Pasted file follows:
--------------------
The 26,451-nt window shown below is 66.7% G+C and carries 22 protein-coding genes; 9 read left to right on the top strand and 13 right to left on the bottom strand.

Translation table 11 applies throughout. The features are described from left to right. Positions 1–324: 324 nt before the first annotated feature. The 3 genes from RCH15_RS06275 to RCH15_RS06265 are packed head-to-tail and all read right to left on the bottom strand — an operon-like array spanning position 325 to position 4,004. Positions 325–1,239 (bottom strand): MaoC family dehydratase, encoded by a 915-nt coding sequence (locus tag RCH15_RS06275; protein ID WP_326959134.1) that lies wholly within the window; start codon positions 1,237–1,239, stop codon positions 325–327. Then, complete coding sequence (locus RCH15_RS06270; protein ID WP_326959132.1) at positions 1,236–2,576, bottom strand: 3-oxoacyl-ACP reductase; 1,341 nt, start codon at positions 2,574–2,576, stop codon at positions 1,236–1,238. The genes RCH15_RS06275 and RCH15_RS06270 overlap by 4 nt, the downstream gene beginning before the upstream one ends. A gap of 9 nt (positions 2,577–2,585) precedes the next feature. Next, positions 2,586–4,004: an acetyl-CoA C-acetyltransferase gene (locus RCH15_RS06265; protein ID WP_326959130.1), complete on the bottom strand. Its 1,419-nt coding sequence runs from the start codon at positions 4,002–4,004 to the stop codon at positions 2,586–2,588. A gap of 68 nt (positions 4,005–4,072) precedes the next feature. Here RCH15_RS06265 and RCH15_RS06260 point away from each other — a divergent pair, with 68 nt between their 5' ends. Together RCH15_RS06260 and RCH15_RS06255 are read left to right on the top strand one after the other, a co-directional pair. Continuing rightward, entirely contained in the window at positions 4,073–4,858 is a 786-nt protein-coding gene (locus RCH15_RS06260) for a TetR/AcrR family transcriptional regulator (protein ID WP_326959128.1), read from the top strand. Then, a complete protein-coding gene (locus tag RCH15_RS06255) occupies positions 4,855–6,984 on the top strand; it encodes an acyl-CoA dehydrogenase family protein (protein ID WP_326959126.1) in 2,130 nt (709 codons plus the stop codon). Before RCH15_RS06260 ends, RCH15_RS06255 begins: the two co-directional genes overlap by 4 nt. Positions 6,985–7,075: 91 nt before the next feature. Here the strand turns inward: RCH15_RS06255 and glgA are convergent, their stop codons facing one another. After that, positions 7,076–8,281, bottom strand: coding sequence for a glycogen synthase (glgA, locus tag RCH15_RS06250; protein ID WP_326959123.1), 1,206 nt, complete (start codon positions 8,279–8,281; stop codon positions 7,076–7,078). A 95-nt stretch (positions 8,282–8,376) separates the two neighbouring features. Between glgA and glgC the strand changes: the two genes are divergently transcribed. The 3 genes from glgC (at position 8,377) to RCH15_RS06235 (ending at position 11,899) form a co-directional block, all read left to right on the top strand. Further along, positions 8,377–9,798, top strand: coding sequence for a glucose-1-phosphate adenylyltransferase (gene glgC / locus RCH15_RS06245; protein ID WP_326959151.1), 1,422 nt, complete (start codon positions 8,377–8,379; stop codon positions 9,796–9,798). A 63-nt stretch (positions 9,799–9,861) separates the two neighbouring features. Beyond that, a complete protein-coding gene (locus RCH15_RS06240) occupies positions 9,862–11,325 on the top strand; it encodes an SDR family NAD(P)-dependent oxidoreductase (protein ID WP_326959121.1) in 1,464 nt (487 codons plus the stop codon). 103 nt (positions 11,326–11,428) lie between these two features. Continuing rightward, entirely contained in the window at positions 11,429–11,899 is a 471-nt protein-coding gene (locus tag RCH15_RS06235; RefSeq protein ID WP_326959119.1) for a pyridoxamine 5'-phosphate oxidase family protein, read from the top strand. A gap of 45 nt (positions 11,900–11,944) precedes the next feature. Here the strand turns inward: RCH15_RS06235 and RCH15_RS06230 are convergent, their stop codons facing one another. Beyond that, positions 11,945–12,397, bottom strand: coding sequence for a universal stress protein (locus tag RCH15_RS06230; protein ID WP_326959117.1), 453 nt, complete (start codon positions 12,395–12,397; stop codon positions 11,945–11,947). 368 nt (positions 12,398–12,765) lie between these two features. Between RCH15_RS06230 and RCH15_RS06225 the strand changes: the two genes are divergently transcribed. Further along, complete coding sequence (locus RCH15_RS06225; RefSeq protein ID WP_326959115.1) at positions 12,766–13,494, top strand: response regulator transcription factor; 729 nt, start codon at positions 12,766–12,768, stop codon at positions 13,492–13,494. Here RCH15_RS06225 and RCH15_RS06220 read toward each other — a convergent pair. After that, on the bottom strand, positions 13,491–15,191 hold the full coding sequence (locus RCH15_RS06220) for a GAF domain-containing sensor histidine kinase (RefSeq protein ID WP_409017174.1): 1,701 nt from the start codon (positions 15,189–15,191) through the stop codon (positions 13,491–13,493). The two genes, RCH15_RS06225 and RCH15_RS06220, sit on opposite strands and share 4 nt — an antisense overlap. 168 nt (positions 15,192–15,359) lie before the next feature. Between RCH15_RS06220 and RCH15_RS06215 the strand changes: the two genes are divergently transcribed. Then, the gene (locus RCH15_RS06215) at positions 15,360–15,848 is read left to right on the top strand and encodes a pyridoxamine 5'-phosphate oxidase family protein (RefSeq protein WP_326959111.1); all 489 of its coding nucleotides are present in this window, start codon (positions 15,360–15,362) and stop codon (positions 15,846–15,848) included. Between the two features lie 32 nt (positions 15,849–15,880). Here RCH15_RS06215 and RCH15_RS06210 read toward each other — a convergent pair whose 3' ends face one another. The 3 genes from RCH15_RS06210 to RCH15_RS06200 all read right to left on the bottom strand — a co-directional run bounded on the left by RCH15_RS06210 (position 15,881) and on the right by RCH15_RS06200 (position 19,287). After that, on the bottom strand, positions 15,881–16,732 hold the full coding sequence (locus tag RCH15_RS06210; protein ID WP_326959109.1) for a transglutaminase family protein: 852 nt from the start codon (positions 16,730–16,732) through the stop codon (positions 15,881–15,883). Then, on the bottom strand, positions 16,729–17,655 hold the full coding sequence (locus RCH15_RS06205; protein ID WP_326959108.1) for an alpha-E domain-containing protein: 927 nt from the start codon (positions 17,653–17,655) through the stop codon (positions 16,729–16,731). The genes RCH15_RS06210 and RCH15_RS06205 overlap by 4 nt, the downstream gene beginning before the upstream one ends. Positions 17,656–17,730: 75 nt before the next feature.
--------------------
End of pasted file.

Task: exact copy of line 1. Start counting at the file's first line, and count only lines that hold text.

The 26,451-nt window shown below is 66.7% G+C and carries 22 protein-coding genes; 9 read left to right on the top strand and 13 right to left on the bottom strand.